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US Supreme Court And Judicial Review – OpEd

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By Mike Jennings

If you follow US politics, you are more likely to have heard the term “Judicial Review” – a practice by the Judiciary to review the actions of the other branches of the government, both federal and state.

Most recently the US Supreme Court used this power to strike down a California law, which banned the sale of violent video games to minors.

The Supreme Court in its 35-page long opinion held that the California ban was in contrast with the First Amendment.

The case in question is only one of numerous instances of the application of Judicial Review. But who gave US courts in general and the Supreme Court in particular the power to make such decisions?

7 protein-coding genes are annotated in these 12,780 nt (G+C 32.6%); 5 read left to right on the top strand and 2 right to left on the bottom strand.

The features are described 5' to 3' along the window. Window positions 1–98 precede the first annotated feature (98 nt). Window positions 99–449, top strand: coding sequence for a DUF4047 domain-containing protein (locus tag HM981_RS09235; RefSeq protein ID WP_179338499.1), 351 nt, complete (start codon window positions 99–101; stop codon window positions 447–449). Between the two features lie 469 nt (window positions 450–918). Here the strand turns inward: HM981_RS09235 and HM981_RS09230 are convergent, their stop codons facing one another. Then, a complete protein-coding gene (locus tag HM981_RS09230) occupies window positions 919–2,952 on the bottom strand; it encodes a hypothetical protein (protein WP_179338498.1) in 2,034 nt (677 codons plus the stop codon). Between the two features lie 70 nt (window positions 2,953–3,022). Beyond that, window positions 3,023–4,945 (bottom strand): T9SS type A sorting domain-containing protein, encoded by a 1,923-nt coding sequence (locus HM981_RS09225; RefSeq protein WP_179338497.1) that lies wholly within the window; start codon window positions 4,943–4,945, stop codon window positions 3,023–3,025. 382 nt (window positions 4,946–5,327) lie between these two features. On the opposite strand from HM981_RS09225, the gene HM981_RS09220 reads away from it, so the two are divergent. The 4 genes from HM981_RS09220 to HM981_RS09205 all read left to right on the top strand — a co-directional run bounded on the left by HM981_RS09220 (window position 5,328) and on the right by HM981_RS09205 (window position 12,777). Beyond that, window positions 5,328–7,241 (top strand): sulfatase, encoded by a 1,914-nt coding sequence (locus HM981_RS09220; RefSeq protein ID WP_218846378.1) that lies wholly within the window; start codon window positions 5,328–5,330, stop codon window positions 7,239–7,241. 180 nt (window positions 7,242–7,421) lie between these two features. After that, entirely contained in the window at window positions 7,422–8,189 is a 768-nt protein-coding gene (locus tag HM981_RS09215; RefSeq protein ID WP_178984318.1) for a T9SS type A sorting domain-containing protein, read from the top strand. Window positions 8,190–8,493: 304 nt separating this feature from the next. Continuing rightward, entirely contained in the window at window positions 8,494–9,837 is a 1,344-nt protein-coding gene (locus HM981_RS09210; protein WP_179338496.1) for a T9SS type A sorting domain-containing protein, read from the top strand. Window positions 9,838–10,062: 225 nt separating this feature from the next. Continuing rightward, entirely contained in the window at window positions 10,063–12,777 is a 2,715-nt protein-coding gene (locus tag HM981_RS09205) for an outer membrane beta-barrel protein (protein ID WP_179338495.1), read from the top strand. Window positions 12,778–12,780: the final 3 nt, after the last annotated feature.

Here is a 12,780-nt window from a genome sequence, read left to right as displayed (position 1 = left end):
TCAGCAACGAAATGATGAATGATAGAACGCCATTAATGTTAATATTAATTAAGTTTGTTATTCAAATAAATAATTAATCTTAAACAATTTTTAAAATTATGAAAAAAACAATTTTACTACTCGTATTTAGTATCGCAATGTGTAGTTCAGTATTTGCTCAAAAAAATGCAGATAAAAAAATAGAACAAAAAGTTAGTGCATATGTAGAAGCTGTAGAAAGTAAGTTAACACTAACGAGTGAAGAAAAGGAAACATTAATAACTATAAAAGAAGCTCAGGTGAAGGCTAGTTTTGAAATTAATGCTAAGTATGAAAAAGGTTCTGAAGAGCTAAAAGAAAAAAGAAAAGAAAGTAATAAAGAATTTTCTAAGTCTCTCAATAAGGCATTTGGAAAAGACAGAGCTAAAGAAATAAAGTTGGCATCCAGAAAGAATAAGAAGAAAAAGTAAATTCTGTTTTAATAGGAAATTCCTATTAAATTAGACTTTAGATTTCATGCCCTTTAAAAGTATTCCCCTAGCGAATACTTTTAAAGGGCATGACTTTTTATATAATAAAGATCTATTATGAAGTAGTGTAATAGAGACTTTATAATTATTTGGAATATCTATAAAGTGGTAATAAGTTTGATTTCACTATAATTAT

There are many people who would almost instantly say the Constitution of the United States. Well, not quite!

As a matter of fact, Article III of the Constitution — which establishes the judicial branch of the federal government — only briefly discusses the powers of the Supreme Court, compared with relatively lengthy Articles I and II which establish the Legislative and Executive branches respectively.

Although the Constitution does give the Supreme Court certain powers, the authority to review legislation or executive orders is not one of them.

The first precedent of the Supreme Court practicing Judicial Review is, ironically, when the Court claims that it has such a power for the first time!

That was in 1803 when the Supreme Court heard the famous Marbury V. Madison case.

Marbury V. Madison

The case followed the presidential election of 1800 in which John Adams — a Federalist and the second US president after George Washington — lost to his then-Vice President Thomas Jefferson — A Democrat-Republican.